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No. 98-4094

D.C. No. 97-CR-441-C)

(D. Utah)


Before KELLY, McKAY, and HENRY, Circuit Judges.

Juan Blanco-Munoz pled guilty to one count of illegal reentry into the United States after deportation in violation of 8 U.S.C. § 1326. The district court determined his sentence with reference to USSG § 2L1.2(b)(1)(A), which provides a sixteen-level enhancement, based on Mr. Blanco-Munoz' prior conviction of an aggravated felony. Mr. Blanco-Munoz appeals the sixteen-level enhancement, arguing that his prior state conviction did not presumptively qualify as an aggravated felony under § 1326(b)(2) and 8 U.S.C. § 1101(a)(43)(G). Our jurisdiction arises under 28 U.S.C. § 1291 and 18 U.S.C. § 3742(a)(1). We affirm.

Sentencing Guideline § 2L1.2 provides for a base offense level of eight and mandates a sixteen-level increase if the defendant was deported after an aggravated felony conviction. See USSG § 2L1.2(b)(1)(A). The commentary to the guideline defines aggravated felony by reference to 8 U.S.C. § 1101(a)(43), see USSG § 2L1.2 commentary at n.1, which in turn defines aggravated felony as, inter alia, "a theft offense (including receipt of stolen property) or burglary offense for which the term of imprisonment [is] at least one year." § 1101(a)(43)(G).

In seeking the enhancement, the government relied on a prior state court conviction in 1993 for third-degree burglary which carried an indeterminate sentence of zero to five years. We construe this as a sentence for a term of five years. See United States v. Reyes-Castro, 13 F.3d 377, 379-80 (10th Cir. 1993). Mr. Blanco-Munoz was deported in 1994.

Mr. Blanco-Munoz asserts that the term "burglary offense" in § 1101(a)(43)(G) is ambiguous, and argues that the district court erred by failing to look at the state statutory definition of burglary to determine whether it contained the same basic elements found in the Supreme Court's "generic" definition of burglary: "an unlawful or unprivileged entry into, or remaining in, a building or other structure, with intent to commit a crime." Taylor v. United States, 495 U.S. 575, 598 (1990). In Taylor, the Court adopted this uniform definition for the purpose of determining whether a defendant's sentence could be enhanced due to a prior burglary conviction under 18 U.S.C. § 924(e)(2)(B)(ii) (an enhancement under the Armed Career Criminal Act for defendants having three prior convictions for a violent felony or a serious drug offense). The government responds that the burglary definition in Taylor is inapplicable because, unlike the enhancement statute in Taylor, a prior "burglary offense" in 8 U.S.C. § 1101(a)(43)(G) need not be a crime of violence. According to the government, any state burglary conviction for which the sentence imposed is at least one year qualifies as an aggravated felony.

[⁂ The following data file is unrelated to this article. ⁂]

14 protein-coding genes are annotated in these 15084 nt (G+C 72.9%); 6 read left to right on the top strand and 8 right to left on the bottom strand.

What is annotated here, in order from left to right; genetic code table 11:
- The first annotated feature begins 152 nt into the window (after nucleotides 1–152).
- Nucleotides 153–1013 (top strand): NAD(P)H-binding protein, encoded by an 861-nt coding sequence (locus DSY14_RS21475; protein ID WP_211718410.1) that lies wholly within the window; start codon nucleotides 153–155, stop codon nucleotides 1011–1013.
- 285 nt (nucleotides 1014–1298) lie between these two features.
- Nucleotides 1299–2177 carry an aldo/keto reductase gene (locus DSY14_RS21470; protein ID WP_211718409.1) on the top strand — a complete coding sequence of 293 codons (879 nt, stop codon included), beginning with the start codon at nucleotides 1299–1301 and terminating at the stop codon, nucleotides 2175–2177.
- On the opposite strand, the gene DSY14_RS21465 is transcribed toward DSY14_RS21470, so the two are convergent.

We need not decide between these two positions because, even if we were to adopt Mr. Blanco-Munoz' position, we would still find that his state burglary conviction qualified as an aggravated felony under § 1101(a)(43). The statute under which he was convicted, Utah Code Ann. § 76-6-202 (1990), provides that "[a] person is guilty of burglary if he enters or remains unlawfully in a building or any portion of a building with intent to commit a felony or theft or commit an assault on any person." This definition has the same basic elements as found in Taylor.

However, citing our decision in United States v. Barney, 955 F.2d 635 (10th Cir. 1992), Mr. Blanco-Munoz argues that the Utah statute defines burglary more broadly than does Taylor because "building" is defined, in addition to its ordinary meaning, as "any watercraft, aircraft, trailer, sleeping car, or other structure or vehicle adapted for overnight accommodation of persons or for carrying on business therein." Utah Code Ann. § 76-6-201 (1990). We disagree. The Wyoming statutes at issue in Barney both defined burglary as entering or remaining in a building or, inter alia, a vehicle. See Barney, 955 F.2d at 638-39 (citing Wyo. Stat. § 6-7-201 (1977) and § 6-3-301(a) (1988)). The Utah statute is not so broad -- although "building" is defined more broadly than its ordinary meaning, it is restricted by the requirement that the "other structure or vehicle" be "adapted for overnight accommodation of persons or for carrying on business therein." § 76-6-201. Thus entering or remaining in an ordinary unoccupied car would not qualify as burglary under the statute, and the Supreme Court's concern in Taylor, 495 U.S. at 591, would not apply.


Entered for the Court

Paul J. Kelly, Jr.

Circuit Judge

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*. This order and judgment is not binding precedent, except under the doctrines of law of the case, res judicata, and collateral estoppel. This court generally disfavors the citation of orders and judgments; nevertheless, an order and judgment may be cited under the terms and conditions of 10th Cir. R. 36.3.

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